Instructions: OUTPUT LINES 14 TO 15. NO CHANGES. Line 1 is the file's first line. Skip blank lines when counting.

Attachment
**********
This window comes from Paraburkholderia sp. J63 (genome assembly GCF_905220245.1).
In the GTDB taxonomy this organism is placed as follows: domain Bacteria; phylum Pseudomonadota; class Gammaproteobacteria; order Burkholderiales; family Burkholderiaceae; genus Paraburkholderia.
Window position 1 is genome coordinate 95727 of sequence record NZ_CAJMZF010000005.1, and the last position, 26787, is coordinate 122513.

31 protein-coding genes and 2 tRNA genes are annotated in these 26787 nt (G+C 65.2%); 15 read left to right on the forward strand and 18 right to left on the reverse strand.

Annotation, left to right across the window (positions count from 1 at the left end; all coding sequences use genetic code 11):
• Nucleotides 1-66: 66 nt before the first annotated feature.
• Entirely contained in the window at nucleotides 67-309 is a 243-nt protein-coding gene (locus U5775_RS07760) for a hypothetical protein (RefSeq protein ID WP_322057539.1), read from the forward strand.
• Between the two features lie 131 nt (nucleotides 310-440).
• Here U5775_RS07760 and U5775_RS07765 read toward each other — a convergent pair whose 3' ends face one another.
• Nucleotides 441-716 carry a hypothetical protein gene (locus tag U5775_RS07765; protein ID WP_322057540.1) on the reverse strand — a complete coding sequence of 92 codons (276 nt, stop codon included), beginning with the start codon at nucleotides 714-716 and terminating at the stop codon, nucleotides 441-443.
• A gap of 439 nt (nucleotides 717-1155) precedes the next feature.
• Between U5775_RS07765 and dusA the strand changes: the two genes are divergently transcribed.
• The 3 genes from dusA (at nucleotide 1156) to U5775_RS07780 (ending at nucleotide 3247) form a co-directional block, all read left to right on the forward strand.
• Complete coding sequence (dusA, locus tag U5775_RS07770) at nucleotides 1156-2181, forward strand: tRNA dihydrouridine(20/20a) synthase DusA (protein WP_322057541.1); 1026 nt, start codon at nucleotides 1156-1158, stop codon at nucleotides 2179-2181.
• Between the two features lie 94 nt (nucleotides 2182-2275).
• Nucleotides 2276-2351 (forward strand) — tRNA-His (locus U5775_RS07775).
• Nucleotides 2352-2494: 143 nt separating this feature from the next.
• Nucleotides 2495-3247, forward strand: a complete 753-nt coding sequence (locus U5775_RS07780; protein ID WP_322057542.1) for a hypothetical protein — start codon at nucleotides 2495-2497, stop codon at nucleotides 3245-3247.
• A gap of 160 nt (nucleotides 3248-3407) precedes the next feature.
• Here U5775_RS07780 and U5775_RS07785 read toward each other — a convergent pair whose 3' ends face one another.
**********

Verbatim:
• Complete coding sequence (dusA, locus tag U5775_RS07770) at nucleotides 1156-2181, forward strand: tRNA dihydrouridine(20/20a) synthase DusA (protein WP_322057541.1); 1026 nt, start codon at nucleotides 1156-1158, stop codon at nucleotides 2179-2181.
• Between the two features lie 94 nt (nucleotides 2182-2275).